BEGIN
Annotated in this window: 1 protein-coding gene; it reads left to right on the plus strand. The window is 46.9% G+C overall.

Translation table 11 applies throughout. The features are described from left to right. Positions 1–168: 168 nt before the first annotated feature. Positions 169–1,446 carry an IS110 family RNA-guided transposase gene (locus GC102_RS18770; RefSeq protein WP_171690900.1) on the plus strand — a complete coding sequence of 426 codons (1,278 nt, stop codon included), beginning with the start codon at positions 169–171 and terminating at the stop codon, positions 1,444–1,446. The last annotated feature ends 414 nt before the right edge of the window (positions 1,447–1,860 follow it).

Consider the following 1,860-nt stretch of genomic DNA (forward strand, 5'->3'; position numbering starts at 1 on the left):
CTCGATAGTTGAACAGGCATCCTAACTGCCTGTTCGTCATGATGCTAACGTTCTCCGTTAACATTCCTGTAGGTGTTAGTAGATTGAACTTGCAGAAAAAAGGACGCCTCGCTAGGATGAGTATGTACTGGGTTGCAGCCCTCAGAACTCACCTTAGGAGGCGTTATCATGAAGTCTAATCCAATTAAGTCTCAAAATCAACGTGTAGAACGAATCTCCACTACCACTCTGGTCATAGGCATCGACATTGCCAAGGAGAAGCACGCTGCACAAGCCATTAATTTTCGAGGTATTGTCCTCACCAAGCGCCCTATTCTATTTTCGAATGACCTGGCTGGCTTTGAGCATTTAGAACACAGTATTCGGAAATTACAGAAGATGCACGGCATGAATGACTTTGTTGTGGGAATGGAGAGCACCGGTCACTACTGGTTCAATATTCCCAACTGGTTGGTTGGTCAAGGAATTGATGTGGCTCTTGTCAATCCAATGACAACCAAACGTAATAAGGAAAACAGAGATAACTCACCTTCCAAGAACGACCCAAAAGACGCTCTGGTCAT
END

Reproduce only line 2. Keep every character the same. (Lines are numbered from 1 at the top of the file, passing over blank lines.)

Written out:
Translation table 11 applies throughout. The features are described from left to right. Positions 1–168: 168 nt before the first annotated feature. Positions 169–1,446 carry an IS110 family RNA-guided transposase gene (locus GC102_RS18770; RefSeq protein WP_171690900.1) on the plus strand — a complete coding sequence of 426 codons (1,278 nt, stop codon included), beginning with the start codon at positions 169–171 and terminating at the stop codon, positions 1,444–1,446. The last annotated feature ends 414 nt before the right edge of the window (positions 1,447–1,860 follow it).